Nurture, not physical environment, explains human behavior

Nurture, not physical environment, explains human behavior
Why do people in different parts of the world eat different foods? Two ASU researchers have found social learning is responsible. Credit: Liquen [CC BY 2.0], via Wikimedia Commons

For more than a century, scientists have debated why people in different parts of the world eat different foods, follow different social norms and believe in different origin stories.

Is the variation in behavior a result of the environments that we have inhabited or the effect of cultural history and traditions that may have persisted over millennia?

At stake is understanding whether human uniqueness is driven by our large brains and intelligence, allowing us to adapt to different environments, or by our unprecedented reliance on social learning or culture.

In research published in the Proceedings of the Royal Society of London B, ASU researchers Sarah Mathew and Charles Perreault find that the main determinant of is , which is contrary to established assumptions of current thinking in cognitive sciences, psychology and human behavioral ecology.

"Because humans are an unusually smart species, it is tempting to think that individuals figure out on their own the stuff they need to live in different environments," Mathew said. "But we show that humans do much of what they do because it's how their parent generation did it."

Mathew and Perreault are assistant professors in the School of Human Evolution and Social Change in the College of Liberal Arts and Sciences and are both affiliated scientists with the Institute of Human Origins.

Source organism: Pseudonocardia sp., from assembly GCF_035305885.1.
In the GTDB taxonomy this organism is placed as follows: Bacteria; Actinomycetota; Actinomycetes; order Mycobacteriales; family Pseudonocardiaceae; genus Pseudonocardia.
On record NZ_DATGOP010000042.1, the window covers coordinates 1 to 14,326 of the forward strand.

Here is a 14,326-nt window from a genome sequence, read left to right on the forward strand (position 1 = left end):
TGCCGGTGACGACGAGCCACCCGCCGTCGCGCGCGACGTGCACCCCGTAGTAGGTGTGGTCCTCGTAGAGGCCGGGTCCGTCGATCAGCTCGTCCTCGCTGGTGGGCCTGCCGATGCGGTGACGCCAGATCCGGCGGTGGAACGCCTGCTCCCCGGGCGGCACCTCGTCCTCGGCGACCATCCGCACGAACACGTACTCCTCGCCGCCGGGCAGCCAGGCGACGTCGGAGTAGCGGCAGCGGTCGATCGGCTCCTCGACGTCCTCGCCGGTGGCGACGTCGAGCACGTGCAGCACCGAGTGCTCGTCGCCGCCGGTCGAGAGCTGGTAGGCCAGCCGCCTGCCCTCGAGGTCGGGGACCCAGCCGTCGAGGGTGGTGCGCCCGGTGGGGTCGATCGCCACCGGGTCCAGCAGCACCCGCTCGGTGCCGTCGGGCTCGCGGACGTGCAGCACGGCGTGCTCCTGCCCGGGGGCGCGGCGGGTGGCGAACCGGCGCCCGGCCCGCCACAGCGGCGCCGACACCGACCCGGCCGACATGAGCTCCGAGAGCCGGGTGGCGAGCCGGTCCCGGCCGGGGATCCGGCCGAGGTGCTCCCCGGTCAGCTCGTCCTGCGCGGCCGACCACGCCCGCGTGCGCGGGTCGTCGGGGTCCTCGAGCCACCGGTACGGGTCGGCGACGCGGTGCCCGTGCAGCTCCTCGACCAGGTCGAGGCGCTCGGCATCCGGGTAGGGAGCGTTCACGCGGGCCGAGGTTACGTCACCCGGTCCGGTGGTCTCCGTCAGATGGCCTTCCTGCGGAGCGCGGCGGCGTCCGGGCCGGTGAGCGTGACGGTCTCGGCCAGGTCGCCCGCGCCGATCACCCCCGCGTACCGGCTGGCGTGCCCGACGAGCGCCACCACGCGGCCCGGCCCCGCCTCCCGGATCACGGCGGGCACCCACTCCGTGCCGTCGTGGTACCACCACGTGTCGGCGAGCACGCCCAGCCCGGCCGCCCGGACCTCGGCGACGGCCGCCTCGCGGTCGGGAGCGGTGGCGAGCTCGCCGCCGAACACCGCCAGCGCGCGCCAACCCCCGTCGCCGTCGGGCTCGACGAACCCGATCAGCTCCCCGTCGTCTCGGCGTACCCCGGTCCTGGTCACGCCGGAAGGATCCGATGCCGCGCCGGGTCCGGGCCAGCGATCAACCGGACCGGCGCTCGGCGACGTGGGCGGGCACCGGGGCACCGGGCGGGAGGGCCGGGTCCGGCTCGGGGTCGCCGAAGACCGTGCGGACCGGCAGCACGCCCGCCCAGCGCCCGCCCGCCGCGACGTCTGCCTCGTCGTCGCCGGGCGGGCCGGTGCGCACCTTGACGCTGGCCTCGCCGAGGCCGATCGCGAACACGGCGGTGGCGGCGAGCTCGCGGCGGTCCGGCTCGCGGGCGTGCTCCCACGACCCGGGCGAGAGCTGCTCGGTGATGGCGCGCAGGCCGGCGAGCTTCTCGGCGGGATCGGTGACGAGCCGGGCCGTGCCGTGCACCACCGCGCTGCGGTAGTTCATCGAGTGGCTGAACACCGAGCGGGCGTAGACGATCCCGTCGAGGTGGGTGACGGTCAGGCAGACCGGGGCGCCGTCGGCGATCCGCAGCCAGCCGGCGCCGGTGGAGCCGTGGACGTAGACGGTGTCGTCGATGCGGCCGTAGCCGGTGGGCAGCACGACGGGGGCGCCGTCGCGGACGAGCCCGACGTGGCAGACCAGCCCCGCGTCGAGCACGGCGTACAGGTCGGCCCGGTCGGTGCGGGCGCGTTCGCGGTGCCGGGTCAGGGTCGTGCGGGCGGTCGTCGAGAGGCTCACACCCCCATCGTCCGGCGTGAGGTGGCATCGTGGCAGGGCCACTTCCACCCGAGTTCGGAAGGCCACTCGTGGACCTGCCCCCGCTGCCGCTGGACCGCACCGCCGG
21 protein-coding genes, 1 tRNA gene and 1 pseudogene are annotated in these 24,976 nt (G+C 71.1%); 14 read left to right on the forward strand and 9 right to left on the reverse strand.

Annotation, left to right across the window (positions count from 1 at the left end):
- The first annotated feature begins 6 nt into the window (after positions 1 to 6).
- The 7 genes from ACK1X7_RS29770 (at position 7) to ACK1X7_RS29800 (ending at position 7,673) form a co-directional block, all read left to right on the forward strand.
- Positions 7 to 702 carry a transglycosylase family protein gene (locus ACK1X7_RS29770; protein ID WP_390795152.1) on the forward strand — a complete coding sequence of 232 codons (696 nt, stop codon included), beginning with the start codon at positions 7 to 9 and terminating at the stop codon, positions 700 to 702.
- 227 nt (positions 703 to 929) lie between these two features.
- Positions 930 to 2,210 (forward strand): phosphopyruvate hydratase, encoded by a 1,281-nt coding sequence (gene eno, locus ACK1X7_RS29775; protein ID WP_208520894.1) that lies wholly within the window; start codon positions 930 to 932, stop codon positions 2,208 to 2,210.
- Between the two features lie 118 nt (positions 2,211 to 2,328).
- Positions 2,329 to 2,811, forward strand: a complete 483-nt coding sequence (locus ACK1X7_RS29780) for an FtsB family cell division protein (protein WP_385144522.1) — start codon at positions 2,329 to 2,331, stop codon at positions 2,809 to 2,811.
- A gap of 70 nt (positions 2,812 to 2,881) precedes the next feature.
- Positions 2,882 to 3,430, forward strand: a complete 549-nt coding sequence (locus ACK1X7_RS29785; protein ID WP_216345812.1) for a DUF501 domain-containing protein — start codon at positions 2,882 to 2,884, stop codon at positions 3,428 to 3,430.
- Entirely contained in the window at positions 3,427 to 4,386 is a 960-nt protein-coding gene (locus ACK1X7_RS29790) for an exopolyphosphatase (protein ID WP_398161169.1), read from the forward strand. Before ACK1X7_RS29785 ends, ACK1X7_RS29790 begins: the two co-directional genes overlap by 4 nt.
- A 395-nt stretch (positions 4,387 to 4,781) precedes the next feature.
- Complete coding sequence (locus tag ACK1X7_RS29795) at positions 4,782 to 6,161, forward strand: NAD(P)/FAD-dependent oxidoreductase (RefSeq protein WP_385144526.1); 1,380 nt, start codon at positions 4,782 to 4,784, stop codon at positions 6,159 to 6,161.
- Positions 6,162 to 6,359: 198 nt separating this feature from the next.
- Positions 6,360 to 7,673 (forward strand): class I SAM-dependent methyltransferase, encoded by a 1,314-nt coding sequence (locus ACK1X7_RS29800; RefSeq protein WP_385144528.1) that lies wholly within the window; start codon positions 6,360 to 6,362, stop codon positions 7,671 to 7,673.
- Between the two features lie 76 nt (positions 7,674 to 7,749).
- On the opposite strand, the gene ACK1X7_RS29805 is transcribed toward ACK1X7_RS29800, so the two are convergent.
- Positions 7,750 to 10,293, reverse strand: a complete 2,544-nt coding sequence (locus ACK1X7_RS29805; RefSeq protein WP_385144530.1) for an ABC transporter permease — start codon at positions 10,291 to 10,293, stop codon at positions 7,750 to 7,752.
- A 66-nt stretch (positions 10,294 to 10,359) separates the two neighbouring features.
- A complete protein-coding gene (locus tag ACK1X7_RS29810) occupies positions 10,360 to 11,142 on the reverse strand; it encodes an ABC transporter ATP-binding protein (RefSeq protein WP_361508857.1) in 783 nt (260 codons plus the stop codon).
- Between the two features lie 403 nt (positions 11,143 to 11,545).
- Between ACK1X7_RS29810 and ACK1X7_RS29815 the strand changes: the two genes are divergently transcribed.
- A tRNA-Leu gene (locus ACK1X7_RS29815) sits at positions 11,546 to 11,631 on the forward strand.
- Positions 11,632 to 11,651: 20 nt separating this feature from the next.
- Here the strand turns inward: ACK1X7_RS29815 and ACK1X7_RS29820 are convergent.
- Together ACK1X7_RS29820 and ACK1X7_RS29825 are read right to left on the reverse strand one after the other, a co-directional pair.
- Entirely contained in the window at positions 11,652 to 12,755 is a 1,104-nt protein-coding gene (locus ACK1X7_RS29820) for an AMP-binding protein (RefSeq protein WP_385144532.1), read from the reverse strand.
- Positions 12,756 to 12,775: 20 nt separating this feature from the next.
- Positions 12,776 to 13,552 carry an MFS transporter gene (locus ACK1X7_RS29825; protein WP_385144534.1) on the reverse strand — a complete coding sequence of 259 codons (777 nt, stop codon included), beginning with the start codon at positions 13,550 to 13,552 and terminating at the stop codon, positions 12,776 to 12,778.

While previous studies have alluded to the importance of cultural transmission, their study marks the first time that ecological variation and cultural history have been directly compared with a large sample of societies and behaviors including subsistence, technology, economic organization, settlement patterns, marriage and family, kinship systems and ceremonies and rituals.

Using one of the most comprehensive ethnographic records – the Western North American Indian Dataset – Mathew and Perreault used statistical analysis to compare the relative effect of environment and .

The ethnographic data is unique because it contains information on 172 Native American tribes geographically spread from Canada to the southern areas of the U.S. West. Mathew and Perreault tested whether the behavioral variation among tribes was due to the fact that they lived in varying environments – from high mountains to coastal regions to deserts – or because they inherited different traditions from their ancestors.

"Our analysis shows, strikingly, that behaviors can persist in cultural lineages for millennia," Perreault said. "In other words, the behavior of a certain tribe, whether in constructing baskets or following certain marriage practices, is largely due to the fact that their ancestors hundreds or even thousands of years ago practiced the behavior. This means that there is considerable cultural inertia in human behavior, which may have persisted for up to 15,000 years."

Cultural inertia is not necessarily disadvantageous, the research noted. Learning from one's parent's generation could be beneficial because it allows for the accumulation of information through time. This capacity for cultural learning may be why modern humans were able to thrive in virtually every terrestrial habitat on Earth and why human societies vary to an extent unmatched in the animal world.